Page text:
"The result is a truly enjoyable, ironic and fresh volume, easyand pleasant to read for any type of audience." (Metapsychology, 15November 2011)
"This is a well-written, entertaining, and penetrating book onadvertisers' ubiquitous attempts at persuasion to influencemarketplace behaviour, including the basis for an argument thatadvertisers are bent on making choices for the consumer. . . Highlyrecommended. Upper-division undergraduates throughprofessionals/practitioners; consumers, general readers." (Choice,1 October 2011)
"I highly recommend the landmark and must read book Sold onLanguage: How Advertisers Talk to You and What This Says About Youby Julie Sedivy and Greg Carlson, to anyone seeking an open,honest, as well an engaging study into the nature of advertisingmessages, brands, and the words used to market products. This eyeopening book will change the way readers approach advertisingmessages and the illusion that the market offers real choice."(Blog Business World, 28 April 2011)
"For a university student with nascent interests in language andthought, reading this book might well provide a stimulus to takesome philosophy or psychology or language sciences, which would beno bad thing." (Times Higher Education Supplement, 21 April2011)
"Via engaging prose and scientific evidence, Sedivy and Carlsonhave made a noteworthy contribution by providing fresh and deepinsights into something we thought we'd already understood."
—Dr Robert B. Cialdini, Author of Influence:The Psychology of Persuasion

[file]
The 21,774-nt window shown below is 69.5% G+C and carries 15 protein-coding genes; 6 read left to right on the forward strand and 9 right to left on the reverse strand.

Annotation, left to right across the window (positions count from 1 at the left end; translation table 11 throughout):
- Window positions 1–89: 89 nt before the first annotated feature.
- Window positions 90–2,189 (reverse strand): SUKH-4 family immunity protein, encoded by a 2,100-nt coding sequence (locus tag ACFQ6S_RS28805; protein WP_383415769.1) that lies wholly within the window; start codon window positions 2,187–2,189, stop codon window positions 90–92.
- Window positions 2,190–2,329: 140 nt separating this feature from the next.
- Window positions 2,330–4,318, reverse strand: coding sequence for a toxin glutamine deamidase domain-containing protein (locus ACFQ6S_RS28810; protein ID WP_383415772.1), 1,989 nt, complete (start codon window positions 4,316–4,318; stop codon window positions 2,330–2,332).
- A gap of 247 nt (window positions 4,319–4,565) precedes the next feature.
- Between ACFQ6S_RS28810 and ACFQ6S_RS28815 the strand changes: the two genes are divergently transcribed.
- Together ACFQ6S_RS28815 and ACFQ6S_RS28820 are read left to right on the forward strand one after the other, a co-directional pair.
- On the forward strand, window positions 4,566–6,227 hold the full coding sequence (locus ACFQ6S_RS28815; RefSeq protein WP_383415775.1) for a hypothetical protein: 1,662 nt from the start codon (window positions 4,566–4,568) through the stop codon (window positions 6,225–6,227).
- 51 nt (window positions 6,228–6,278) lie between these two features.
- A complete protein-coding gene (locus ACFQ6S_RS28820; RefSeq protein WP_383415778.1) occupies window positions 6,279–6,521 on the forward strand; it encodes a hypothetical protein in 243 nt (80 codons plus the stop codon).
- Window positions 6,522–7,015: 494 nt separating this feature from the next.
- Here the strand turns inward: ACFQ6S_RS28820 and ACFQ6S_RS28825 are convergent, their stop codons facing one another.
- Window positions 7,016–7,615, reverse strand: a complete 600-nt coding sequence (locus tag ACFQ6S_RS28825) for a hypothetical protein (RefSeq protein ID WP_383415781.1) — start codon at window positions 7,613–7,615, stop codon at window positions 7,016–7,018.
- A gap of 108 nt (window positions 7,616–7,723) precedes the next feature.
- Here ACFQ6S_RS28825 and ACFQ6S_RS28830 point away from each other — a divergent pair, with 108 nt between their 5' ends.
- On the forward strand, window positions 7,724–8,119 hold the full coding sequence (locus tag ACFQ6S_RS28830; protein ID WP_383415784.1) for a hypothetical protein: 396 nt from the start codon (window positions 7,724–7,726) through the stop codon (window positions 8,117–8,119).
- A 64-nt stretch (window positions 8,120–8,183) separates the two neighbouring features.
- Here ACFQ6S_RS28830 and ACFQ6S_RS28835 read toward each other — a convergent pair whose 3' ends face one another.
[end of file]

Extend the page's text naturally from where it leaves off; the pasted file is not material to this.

Tell most people that advertisers and politicians exploitlanguage to manipulate desire and opinion, and they'll likelyrespond "So what else is new?" – and then go on to add,"though, mind you, I'm not fooled for an instant." But advertiserseat that self-assurance for breakfast food; they know that noaudience is so easy to beguile as one that's smugly confidentin its own sophistication. With engaging examples and lucidexplanations, Sedivy and Carlson document the persuasive power thatinhabits every corner of language – not just in the familiarpuffery of adjectives like "new and improved," but the implicationshidden in little words like your and the. Whetheryou're a student of language or just a consumer of it, you'll comeaway from Sold on Language a bit more humble and a lot moreattentive – and by the by, with an appreciation of how muchmore there is to language than the wisdom we acquired in seventhgrade at the end of Sister Petra's ruler.
— Geoffrey Nunberg, University of California atBerkeley, Language commentator, "Fresh Air," NPR
Language comes to us brilliantly easily. How else could childrenbe learning new words at the incredible rate of 10 a day? But thatease of learning carries with it the risk that we will be obliviousto the power of words – as written or spoken by others– to control our behavior. To all who might want to protectthemselves against that risk, I say: read this book.
—Jay Ingram, author of Talk, Talk, Talk,Canada
The most interesting information was toward the end of the book when it discovered the connections between governance and advertising. Read morePublished 8 months ago by nonegiven12